Out the Back Window

December 7th, 1941, Pearl Harbor Day

I wasn’t alive during World War ll but remember hearing the stories while growing up. The era of Pearl Harbor and America’s entrance into World War ll may be difficult for those of us who were not alive to understand……. but it was a time of national unity which I have only seen for a few days after September 11th, 2001.

What unifies us now? Hat tip: Powerline

The better question is, why aren’t we unified in these dangerous days?


SGT. Max E. Fletcher - Tailgunner

My Uncle Max served as a tailgunner in the Pacific Theater during WWll. Ironically his birthday is December 8th so when I remember the day we were attacked by Japan I also think of my late Uncle who volunteered to serve his country just after the attack on Pearl Harbor. While fighting the war from above Uncle Max took photos out his back window. His plane received ack ack and direct hits several times but each time he survived. Here is a letter that he wrote home to his folks…….

SGT Max E. Fletcher, Army Air Corps, 500 Bombardment Squadron, Pacific theater.

The following letter was read aloud on the radio after the war was over on “The Hunt Salute to Our Boys in the Armed Forces” in Fort Smith, Arkansas

Dear folks,

I received a letter from you yesterday. As always I was very glad to hear that you were all well. Now that censorship is lifed, I can write anything I see fit. First, I’ll try to tell you all the places I have been.

I left the states on the last day of March and by the 16th of April I was in San Marcelino, on Luzon in the Phillipines. During these short 16 days and nights of constant travel, I stopped and visited several islands, Hawaii, Tarawa, Kwajalin, Bisk, New Guinea, Lae, Layte, Los Negroes, Guadalcanal, Nadjab, and the Christmas Islands.

After arriving at San Marcelino, I learned to be a radio man. I didn’t fly any there. In five weeks we moved to Clark Field and on that one I lost two very good friends, my navigator and co-pilot- Swallow and Graham. The day they went down, I had a feeling that someone on the crew would be lost.

You see there were only four ships on the mission to Formosa, and that island was just one big gun. My crew was split up into all four ships: Baker in one, Swallow and Graham in one and me in the third. I knew that if any one of the planes went down it would get one of us.

All of the planes picked up holes from ack ack. Swallow had just made Squadron Navigator and was flying lead ship. I was third over the target. Beker was second. I was riding in the tail strafing houses and gun positions when I spotted their plane on the ground, burning. As far as I know, no one got out, but of course, I couldn’t look too good as I was covering our tail as we were leaving the target.

You can imagine how I felt. I knew it was one of my crew, and I didn’t know which one for several minutes. Our plane got 57 holes from ack ack. Our upper turret was blown away. The gunner had just bent down to get his flak helmet. Lucky! More than luck.

It sure is hard to think of your buddies being killed every day, but we must all die sometime and we can’t all die for something. After leaving Clark Field, we moved to Ie Shima. On this island, Ernie Pyle was killed. It is only a mile and a half from Okinawa, the closest of our possessions from Japan. I flew four combat missions to the Japanese sea, searching for Japanese shipping.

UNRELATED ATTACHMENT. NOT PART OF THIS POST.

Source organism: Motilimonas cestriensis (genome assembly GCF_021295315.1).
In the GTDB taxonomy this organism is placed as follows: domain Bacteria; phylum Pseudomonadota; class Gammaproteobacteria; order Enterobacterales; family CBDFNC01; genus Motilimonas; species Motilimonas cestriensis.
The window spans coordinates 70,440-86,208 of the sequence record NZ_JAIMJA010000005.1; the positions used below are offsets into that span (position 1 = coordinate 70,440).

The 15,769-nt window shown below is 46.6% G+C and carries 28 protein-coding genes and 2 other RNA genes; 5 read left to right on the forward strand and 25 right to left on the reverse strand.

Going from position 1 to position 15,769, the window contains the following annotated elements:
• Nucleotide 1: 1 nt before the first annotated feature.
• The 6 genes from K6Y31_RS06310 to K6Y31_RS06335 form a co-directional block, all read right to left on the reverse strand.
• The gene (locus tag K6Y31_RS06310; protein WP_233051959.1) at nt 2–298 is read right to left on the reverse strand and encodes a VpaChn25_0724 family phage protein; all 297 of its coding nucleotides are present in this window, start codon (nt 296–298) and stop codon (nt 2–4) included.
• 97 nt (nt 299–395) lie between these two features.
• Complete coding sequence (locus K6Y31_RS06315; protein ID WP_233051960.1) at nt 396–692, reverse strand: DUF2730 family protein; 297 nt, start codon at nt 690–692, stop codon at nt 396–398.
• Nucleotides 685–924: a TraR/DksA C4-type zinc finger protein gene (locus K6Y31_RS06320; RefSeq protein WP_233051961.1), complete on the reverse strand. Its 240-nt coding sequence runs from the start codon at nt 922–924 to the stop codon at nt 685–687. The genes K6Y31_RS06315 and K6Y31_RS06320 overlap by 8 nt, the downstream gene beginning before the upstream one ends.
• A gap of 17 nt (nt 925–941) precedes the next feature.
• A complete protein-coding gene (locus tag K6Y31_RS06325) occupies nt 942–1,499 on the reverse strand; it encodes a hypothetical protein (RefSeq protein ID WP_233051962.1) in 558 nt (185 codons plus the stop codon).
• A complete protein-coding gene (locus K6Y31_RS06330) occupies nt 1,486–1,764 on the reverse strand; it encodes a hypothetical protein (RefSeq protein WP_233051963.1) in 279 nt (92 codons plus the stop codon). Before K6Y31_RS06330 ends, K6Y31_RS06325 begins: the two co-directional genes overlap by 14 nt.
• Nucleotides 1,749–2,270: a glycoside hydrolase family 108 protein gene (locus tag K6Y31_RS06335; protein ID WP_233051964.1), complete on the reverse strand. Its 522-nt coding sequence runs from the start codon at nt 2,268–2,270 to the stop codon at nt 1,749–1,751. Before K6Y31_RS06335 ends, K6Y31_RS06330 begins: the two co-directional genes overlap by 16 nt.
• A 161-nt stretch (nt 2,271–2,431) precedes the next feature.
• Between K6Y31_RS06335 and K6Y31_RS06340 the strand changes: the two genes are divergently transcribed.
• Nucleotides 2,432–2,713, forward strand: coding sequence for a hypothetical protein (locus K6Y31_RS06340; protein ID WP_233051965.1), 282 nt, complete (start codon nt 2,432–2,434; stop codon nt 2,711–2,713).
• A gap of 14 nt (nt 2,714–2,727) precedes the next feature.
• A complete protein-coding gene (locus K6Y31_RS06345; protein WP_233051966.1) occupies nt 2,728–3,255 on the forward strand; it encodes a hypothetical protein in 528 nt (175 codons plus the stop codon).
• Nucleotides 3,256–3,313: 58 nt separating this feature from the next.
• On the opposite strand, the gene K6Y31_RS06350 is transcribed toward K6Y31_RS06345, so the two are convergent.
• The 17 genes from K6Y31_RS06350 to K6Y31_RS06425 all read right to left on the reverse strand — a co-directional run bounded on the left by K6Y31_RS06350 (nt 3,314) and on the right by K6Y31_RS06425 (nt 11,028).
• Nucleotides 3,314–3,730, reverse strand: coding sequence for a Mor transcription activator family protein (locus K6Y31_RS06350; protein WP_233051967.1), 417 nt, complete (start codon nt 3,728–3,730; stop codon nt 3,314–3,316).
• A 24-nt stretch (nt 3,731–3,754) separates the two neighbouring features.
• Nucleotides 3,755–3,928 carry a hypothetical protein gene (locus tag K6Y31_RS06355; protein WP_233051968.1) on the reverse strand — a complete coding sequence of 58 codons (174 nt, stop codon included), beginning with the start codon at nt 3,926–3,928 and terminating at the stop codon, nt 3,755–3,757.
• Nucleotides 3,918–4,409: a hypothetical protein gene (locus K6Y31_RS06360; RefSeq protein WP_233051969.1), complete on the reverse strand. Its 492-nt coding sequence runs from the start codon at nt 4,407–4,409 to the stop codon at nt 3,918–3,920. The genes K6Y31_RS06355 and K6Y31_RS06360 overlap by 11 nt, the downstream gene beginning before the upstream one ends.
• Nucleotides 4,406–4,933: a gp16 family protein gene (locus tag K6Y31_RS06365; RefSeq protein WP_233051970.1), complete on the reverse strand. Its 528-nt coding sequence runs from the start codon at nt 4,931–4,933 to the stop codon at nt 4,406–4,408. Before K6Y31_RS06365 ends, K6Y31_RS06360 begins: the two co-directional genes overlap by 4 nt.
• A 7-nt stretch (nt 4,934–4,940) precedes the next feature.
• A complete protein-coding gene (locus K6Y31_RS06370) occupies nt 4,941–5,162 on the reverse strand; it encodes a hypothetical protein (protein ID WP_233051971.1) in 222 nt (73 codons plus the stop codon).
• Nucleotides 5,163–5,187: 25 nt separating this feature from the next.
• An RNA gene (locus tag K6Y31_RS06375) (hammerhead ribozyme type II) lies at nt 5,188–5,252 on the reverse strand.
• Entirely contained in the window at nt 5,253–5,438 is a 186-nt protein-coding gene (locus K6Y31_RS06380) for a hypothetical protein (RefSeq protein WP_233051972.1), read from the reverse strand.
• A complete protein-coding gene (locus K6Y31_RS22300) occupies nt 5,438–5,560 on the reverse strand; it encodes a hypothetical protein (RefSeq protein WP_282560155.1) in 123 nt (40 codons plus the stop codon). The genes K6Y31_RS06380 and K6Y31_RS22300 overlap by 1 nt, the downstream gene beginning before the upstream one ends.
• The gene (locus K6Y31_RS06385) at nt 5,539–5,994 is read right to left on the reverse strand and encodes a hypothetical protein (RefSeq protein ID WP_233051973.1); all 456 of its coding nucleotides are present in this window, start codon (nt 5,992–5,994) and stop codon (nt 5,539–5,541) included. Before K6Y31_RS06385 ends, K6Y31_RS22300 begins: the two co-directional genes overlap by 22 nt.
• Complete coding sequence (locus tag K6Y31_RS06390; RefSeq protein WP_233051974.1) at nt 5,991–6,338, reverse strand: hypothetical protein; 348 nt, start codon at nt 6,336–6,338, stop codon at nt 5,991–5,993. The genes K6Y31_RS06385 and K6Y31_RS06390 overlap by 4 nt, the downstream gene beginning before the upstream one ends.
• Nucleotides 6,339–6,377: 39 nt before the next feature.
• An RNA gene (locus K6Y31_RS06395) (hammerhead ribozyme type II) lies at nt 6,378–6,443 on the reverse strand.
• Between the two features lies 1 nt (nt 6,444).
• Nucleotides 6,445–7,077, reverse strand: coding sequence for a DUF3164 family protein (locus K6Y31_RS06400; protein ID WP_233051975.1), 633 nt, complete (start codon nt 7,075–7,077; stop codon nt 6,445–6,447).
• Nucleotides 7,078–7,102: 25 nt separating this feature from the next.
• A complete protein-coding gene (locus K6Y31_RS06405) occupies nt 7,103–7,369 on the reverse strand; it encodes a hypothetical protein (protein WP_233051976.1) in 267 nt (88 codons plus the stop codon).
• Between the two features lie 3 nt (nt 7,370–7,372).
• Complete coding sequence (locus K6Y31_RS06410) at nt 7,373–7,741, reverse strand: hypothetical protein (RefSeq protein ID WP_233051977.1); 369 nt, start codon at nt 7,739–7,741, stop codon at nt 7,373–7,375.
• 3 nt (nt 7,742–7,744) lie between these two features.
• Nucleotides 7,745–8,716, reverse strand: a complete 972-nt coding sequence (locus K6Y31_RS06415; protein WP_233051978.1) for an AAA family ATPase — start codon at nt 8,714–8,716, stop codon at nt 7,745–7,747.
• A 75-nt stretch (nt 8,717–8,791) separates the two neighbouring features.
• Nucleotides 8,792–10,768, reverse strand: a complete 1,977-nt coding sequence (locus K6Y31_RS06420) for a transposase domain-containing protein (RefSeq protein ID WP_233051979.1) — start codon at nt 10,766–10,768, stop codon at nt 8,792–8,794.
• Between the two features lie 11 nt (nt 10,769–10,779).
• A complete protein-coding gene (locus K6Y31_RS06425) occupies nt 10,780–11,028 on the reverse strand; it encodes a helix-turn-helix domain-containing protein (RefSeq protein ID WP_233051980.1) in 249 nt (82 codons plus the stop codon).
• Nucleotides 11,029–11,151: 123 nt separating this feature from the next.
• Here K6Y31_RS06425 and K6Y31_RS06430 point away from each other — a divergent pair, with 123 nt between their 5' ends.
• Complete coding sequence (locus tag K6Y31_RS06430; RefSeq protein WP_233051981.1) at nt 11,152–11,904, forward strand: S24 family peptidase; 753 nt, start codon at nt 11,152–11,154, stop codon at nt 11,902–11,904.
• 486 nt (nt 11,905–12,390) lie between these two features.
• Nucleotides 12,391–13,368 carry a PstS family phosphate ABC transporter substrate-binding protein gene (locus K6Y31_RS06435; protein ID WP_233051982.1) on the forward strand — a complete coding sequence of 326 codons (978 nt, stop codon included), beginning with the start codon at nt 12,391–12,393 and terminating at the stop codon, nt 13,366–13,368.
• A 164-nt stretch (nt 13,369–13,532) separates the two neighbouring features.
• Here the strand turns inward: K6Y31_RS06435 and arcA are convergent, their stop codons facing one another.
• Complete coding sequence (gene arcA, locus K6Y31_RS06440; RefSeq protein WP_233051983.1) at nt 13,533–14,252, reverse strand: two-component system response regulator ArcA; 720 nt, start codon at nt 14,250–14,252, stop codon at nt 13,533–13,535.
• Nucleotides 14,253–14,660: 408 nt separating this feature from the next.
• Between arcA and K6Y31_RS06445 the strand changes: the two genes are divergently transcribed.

We found it too. My plane sank several ships. In all, over two each mission. In all, I only flew five combat missions and I’m thankful I don’t have to fly anymore. I will fly patrol for a while. Pray? I thought I had prayed before, but now I know I hadn’t. I have received four combat stars and have been put in for the Air Medal, but it hasn’t come through yet.

It was to be awarded for outstanding performance. In my case it was for participating in sinking several ships. I don’t see why I should get it- I didn’t drop any bombs. I don’t have enough points to come home just yet, but I hope it won’t be too long.

I think we are going to Korea. I wondered if you heard the program directly from here about our group leading the Jap planes to Ie Shima? I have some good pictures I made of them. Hope they come out okay. We worked on the point basis. When we collected one hundred points we got to go back to the states.

It worked this way: For every ten hours you get three points, for fighter interception, without fighter cover, we got three points. If a plane in our flight went down, we got two points, and for holes we got one point. If we got one hundred holes we got only one point. If we got one hole, we got one point.

Doesn’t sound logical does it? Our losses were very high. Since I came into the squadron we have had one hundred percent losses. Thank God the Japs didn’t have the atomic bomb. One bomb can do as much damage as six million infantrymen can do in four to five months.

I know. I’ve seen what they can do. Nagasaki looks like a big black flat piece of slate.

All the fellows you know that came here are alright excepting Swallow and Graham. However,there were only three crews of us and you didn’t know some of the ones who went down. Jack Crossland and Jimmy are okay.

Jimmy has flown one time and is still scared. He almost went to pieces. We have had several fellows blow their tops. One shot himself night before last. War is Hell! And you’ll never know it until you have seen it.

I must get some sleep. I have to get up very early in the morning to fly. Take care of yourselves, and I have a feeling we will all be together again before too long.

There doesn’t seem to be much more to write, so I’ll close for now.

As ever,

P.S. Why didn’t you tell me Grandpa was sick before he was sent home from the hospital!

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